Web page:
End-of-Life Choice, Palliative Care and Counseling

Massachusetts

Patrick, Citing Personal Experience, Voted Yes on Death with Dignity

by Rachel Zimmerman
CommonHealth
November 8, 2012

For the record, Gov. Deval Patrick said his decision to vote in favor of physician assisted suicide was motivated largely by his experience with his mother near the end of her life, The Associated Press reports.

The measure was defeated by a narrow margin here in Massachusetts. But as Carey noted in a recent post, much of the passion in favor of the measure came from people who had actually witnessed a loved one die under painful conditions with much suffering; these survivors yearned for a more graceful and dignified path to death for the ones they loved.

And indeed, the AP writes:

Gov. Deval Patrick says his decision to vote for a ballot question that would have legalized physician-assisted suicide for the terminally ill was motivated largely by personal considerations.

Patrick told reporters Wednesday that he supported the question after his experience with his mother at the end of her life.

Patrick also pointed to the death of his grandmother some years earlier.

Patrick said he knew how important it was for his mother and grandmother to have some measure of control at the end of their lives, although he’s not sure they would have used the medication the question would have legalized.

Massachusetts Vote May Change How the Nation Dies

by Lewis M. Cohen
Slate
October 29, 2012

This Election Day, Massachusetts is poised to approve the Death With Dignity Act. “Death with dignity” is a modernized, sanitized, politically palatable term that replaces the now-antiquated expression “physician-assisted suicide.” Four polls conducted in the past couple of months have shown strong support for the ballot question, although a well-funded media blitz by the opposition is kicking in during the final several weeks and may influence voter opinions.

Oregon’s Death With Dignity Act has been in effect for the past 14 years, and the state of Washington followed suit with a similar law in 2008. Despite concerns of skeptics, the sky has not fallen; civilization in the Northwest remains intact; the poor, disenfranchised, elderly, and vulnerable have not been victimized; and Oregon has become a leader in the provision of excellent palliative medicine services.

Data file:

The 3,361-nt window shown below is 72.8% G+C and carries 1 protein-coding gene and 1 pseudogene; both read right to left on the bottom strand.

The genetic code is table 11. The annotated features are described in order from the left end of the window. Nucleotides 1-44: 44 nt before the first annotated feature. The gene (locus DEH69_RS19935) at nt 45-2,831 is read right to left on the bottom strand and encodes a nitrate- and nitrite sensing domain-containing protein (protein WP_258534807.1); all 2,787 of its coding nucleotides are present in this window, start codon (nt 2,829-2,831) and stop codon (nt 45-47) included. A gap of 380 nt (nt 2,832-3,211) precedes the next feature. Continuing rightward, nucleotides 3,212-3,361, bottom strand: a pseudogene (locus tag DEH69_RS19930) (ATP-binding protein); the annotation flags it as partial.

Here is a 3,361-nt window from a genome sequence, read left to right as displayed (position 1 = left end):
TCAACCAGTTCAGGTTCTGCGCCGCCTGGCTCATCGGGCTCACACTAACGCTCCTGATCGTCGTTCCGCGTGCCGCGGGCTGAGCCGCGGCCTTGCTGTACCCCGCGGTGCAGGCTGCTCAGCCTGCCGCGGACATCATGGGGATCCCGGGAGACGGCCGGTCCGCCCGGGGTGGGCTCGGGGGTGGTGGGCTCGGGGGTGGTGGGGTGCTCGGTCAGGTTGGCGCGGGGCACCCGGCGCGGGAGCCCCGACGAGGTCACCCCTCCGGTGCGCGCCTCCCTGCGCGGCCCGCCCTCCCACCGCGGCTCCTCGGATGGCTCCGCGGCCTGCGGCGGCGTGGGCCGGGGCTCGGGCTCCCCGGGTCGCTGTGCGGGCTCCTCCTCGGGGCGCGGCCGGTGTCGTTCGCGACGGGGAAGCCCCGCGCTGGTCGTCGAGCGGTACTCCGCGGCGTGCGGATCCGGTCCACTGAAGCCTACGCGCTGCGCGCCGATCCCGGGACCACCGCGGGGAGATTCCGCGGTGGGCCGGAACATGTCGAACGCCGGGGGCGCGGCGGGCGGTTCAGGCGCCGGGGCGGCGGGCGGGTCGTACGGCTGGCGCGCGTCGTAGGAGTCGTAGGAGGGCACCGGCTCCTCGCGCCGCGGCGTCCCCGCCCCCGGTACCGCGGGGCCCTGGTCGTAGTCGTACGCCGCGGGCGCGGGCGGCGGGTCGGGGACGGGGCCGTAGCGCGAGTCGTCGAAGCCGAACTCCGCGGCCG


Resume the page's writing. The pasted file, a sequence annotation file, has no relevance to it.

But the Massachusetts ballot question has the potential to turn death with dignity from a legislative experiment into the new national norm. The state is the home of America’s leading medical publication (the New England Journal of Medicine), hospital (Massachusetts General), and four medical schools (Harvard, Boston University, University of Massachusetts, and Tufts).  Passage of the law would represent a crucial milestone for the death with dignity movement, especially since 42 percent of the state is Catholic and the church hierarchy vehemently opposes assisted dying. Vermont and New Jersey are already entertaining similar legislature, and if the act passes in Massachusetts, other states that have previously had unsuccessful campaigns will certainly be emboldened to revisit this subject. More

Death With Dignity in Massachusetts

by Lauren Mackler
Huffington Post
October 23, 2012

Watching a loved one die without dignity is devastating. Sadly, both of my parents experienced prolonged, painful, and what I considered to be, unnecessarily inhumane deaths.

Twelve years ago I attempted to discuss end-of-life planning with my mother and father. Because I believe that death is simply a transition to another plane of existence, I tend to approach the topic in a rather direct and practical way, as was the case with my parents back in 2000. I suggested that they do end-of-life planning in advance, to ensure clarity about their wishes and to avoid any potential family conflict. But because neither of my parents were able to discuss or plan for death, at the end they were each kept alive by artificial means and suffered heart-wrenching deaths.

Following emergency surgery for a ruptured intestine, my 90-year-old father languished on a hospital respirator for more than a month. During this time, I happened upon a documentary on HBO called How to Die in Oregon. The film is about the Death with Dignity laws in Oregon and Washington, which allow mentally competent, terminally-ill adults to voluntarily request and receive a prescription medication to hasten their death. How to Die in Oregon doesn’t tell people how they should die, but it shows how having more options for end-of-life care gives people more peace of mind in their final days.